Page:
“A volunteer robo-debt caseworker — whose name has been withheld to protect her identity — told Inq she has heard from at least eight applicants who were allegedly contacted by the AAT’s case assessment officer and discouraged from appealing. They described the phone calls as confusing, intimidating and upsetting. They thought the officer was advising them as their lawyer; they claimed the officer jumped between documents confusingly and tried to pick apart minor points; they were left in tears after the officer allegedly said they should think of the Centrelink debt as a loan that needs repaying.”


How Australia’s superannuation system steals from the poor to give to the richRichard Denniss (The Guardian): “Outgoing Westpac chief executive Brian Hartzer will receive more taxpayer support for his retirement than the men and women who clean his former bank’s branches. Far more. While executives with multimillion-dollar pay packets often receive tens of thousands of dollars a year from other taxpayers, low-income earners such as cleaners, childcare workers and part-time teachers literally receive nothing. In fact, it’s possible for a low-income earner to work their whole life and receive no boost from fellow taxpayers to their personal super account. Welcome to the topsy-turvy land of superannuation, in which taxpayers give the most assistance to those who need it least, and no assistance to those who need it most. John Oliver once said: ‘If you want to do something evil then put it in something boring.’”

Premier, please help us save young lives: a plea from 27 doctors for pill testingJennifer Stevens (The Age/Sydney Morning Herald):  “As front-line clinicians, we wish to see the adoption of policies most likely to minimise this damage. A number of our medical peers presented scientific evidence about maximising the safety of young people to the recent coronial inquest into the death of six patrons at NSW music festivals. Based on this evidence, they strongly recommended the establishment of a pill testing trial – recommendations that the NSW Deputy Coroner accepted and supported. We encourage the NSW Government to adopt the recommendations of this coronial inquest. Specifically, we encourage the government to prioritise methods that show evidence of reducing drug harms and deaths.”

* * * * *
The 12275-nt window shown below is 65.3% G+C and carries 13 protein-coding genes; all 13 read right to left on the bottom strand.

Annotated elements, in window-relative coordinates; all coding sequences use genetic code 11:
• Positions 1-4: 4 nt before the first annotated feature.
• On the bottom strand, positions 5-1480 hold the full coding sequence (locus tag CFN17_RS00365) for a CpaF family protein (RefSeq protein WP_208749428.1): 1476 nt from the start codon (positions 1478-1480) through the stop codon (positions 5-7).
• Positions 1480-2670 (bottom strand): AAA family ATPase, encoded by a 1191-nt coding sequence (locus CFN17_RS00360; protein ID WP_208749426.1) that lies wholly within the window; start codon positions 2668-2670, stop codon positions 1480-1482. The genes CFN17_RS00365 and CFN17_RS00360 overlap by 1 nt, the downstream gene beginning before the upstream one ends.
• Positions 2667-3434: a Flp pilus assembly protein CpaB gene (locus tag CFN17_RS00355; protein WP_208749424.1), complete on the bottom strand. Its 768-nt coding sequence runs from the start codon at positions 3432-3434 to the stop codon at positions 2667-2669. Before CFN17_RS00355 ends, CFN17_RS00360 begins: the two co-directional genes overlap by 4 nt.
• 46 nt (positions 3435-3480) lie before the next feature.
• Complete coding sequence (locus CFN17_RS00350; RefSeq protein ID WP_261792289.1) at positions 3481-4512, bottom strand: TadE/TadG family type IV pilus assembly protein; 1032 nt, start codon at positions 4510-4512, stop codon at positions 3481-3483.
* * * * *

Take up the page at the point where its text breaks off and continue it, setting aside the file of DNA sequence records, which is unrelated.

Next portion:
Spy chief shows PM how to deal with a crisis ($) – Niki Savva (The Australian): “Morrison should have forced Taylor to make a universal unequivocal apology from the get-go, made him give a proper account of how he stuffed up by providing inaccurate information about Sydney Lord Mayor Clover Moore to The Daily Telegraph, forced him to sack staff if necessary and, as the son of a cop, Morrison should have known better, despite needling from Labor in parliament, than to personally call the NSW Police Commissioner to check on an investigation. He should have known it had the potential to compromise him, compromise Police Commissioner Mick Fuller, and taint the investigation into alleged fraud by Taylor or his office, regardless of the fact it was referred by Labor, and despite his strenuous efforts yesterday to turn blunders into virtues.”


The Latest Headlines



  • A new publication, made up of essays on future policy by new federal politicians, will be launched.

  • Parliament will hold an inquiry into allergies and anaphylaxis.


  • The Melbourne Lift-Off Film Festival, a week-long event celebrating the indie film industry, will continue.

  • Environment and community groups will take part in the “Nature for Life” rally.


  • Former foreign minister Julie Bishop will discuss Australia’s relationship with China at the Sydney launch of Peter Hartcher’s Quarterly Essay, Red Flag: Waking Up to China’s Challenge.

  • Former prime minister Tony Abbott will give an address on China, followed by a Q&A chaired by Lowy Institute executive director Dr Michael Fullilove.

  • First State Super CEO Deanne Stewart will examine factors contributing to the economic insecurity faced by many women in retirement, including the gender pay gap and time out of the workforce.

Griffith, New South Wales

  • The NSW government and WaterNSW will hold another public information session, focusing on water issues in drought-impacted regions.


  • Five former Linc Energy executives will appear in court, charged with failing to ensure the corporation complies with the law, in relation to alleged contamination caused underground coal gasification.

  • A judgment will be handed down in the Wakka Wakka people native title matter.

Brighton, Tasmania

  • Wildcare Tasmania CEO Sharon Smith will be announcing the release of a gift fund of $40,000 in support of Bonorong Wildlife Sanctuary’s 24-hour rescue phone service.